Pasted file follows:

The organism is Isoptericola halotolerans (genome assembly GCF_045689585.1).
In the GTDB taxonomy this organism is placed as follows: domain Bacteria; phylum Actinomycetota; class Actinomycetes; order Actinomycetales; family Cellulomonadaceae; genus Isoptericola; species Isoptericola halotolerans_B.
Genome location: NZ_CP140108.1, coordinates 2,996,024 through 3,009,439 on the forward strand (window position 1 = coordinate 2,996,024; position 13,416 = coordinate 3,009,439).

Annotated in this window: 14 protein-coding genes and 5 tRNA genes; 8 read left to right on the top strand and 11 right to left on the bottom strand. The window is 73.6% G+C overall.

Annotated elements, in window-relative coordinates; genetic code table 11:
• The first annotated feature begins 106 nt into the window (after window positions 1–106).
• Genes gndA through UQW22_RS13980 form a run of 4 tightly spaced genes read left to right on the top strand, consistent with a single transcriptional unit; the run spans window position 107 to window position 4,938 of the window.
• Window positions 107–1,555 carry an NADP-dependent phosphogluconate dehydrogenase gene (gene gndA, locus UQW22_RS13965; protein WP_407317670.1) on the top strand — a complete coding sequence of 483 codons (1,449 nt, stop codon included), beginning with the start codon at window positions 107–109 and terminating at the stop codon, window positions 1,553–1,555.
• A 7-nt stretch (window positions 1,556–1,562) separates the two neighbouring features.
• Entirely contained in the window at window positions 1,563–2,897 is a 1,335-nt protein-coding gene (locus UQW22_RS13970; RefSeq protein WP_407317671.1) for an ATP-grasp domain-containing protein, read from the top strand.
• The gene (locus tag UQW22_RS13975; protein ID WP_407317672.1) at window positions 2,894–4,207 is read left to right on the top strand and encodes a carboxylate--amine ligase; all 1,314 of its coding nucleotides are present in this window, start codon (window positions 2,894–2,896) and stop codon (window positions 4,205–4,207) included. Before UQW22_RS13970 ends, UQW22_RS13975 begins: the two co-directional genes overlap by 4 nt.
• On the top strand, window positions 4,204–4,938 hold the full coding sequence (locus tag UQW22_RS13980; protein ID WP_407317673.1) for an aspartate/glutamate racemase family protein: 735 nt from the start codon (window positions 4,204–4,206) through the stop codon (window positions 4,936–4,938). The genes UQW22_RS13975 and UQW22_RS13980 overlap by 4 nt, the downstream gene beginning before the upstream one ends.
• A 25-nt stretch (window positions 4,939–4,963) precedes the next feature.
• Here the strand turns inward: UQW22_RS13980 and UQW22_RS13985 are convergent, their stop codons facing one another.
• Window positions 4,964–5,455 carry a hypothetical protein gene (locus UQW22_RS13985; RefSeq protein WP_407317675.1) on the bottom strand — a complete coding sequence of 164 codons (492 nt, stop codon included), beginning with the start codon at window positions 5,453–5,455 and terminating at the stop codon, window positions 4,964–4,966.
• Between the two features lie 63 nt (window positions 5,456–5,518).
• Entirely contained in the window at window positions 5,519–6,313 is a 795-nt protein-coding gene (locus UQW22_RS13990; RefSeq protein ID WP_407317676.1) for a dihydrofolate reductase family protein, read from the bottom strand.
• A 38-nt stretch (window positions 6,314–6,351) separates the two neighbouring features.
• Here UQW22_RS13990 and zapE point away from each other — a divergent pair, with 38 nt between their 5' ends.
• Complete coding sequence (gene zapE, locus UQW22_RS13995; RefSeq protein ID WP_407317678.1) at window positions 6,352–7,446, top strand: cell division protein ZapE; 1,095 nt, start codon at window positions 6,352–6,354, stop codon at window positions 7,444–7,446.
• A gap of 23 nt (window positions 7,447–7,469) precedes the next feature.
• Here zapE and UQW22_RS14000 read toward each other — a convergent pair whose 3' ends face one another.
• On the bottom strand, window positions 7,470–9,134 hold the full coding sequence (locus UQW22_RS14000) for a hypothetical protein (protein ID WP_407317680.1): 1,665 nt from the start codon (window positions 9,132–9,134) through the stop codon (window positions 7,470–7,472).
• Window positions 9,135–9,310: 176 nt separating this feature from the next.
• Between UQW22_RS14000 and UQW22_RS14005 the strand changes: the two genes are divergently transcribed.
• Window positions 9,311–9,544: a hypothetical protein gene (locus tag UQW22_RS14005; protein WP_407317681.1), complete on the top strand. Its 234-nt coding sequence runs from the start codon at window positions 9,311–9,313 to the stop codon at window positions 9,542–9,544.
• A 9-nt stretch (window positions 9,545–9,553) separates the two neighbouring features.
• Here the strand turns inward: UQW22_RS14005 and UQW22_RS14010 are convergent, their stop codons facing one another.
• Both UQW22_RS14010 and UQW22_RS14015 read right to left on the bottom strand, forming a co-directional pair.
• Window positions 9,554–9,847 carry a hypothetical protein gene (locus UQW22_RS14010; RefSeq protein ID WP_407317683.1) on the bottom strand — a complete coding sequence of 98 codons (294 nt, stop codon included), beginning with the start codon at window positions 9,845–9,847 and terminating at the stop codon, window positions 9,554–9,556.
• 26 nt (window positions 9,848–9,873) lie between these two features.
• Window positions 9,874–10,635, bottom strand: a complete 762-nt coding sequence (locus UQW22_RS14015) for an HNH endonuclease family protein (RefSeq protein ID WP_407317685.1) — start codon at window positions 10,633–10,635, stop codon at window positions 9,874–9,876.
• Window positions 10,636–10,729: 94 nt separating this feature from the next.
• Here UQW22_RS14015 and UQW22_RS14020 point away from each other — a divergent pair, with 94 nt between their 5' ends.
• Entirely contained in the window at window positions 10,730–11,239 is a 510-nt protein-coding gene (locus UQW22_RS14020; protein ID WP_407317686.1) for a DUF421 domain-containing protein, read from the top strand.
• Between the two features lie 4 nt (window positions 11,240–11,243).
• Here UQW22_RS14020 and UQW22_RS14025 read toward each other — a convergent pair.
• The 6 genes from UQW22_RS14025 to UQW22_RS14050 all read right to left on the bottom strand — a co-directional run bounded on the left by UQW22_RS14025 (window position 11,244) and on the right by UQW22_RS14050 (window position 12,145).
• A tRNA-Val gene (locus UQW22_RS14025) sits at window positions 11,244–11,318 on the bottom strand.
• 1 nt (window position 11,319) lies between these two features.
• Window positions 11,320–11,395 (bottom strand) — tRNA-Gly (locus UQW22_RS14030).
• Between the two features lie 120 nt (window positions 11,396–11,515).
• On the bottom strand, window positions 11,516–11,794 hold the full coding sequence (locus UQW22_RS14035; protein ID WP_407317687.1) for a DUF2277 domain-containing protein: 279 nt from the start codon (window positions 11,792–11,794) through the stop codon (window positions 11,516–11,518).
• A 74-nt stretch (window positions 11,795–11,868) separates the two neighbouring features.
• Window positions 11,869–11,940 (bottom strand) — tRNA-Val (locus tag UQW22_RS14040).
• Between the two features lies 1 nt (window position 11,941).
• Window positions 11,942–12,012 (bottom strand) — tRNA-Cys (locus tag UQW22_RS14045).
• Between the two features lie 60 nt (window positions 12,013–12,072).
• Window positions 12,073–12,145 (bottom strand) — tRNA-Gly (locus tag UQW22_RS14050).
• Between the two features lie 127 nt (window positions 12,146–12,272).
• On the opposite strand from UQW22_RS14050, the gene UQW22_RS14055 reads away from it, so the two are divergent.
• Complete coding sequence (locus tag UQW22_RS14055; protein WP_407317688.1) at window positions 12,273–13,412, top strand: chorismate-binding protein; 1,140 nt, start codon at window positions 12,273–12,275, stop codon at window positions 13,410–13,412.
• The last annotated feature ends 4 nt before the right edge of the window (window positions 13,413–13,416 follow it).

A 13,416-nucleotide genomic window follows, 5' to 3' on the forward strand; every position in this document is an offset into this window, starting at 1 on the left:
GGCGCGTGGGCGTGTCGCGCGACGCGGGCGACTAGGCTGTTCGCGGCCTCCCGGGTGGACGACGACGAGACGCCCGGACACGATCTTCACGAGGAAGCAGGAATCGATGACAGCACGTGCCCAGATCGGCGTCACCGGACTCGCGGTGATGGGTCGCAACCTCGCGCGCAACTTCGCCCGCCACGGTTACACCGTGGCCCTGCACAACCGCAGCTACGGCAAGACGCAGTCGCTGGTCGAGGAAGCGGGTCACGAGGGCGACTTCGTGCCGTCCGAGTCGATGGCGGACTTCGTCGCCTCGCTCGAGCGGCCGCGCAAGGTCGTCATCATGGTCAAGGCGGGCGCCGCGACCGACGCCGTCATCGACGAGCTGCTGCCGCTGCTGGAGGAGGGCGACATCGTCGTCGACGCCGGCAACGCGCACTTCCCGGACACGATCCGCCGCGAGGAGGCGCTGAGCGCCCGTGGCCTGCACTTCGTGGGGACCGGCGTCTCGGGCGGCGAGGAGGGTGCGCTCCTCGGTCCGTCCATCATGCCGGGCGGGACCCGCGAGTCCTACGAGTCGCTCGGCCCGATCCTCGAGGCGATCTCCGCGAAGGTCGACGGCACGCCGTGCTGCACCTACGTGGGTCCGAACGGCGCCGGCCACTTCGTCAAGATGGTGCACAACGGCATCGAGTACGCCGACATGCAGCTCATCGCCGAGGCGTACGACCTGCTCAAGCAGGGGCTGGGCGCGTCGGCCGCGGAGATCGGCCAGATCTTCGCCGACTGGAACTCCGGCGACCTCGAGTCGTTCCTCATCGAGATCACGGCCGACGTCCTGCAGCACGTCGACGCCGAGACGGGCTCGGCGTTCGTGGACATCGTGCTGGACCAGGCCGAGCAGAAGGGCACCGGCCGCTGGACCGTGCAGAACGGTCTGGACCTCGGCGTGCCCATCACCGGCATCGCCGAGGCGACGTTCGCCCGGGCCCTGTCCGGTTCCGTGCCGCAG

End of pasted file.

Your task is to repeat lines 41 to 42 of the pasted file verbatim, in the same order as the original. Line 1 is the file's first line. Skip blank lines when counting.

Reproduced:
• Window positions 11,320–11,395 (bottom strand) — tRNA-Gly (locus UQW22_RS14030).
• Between the two features lie 120 nt (window positions 11,396–11,515).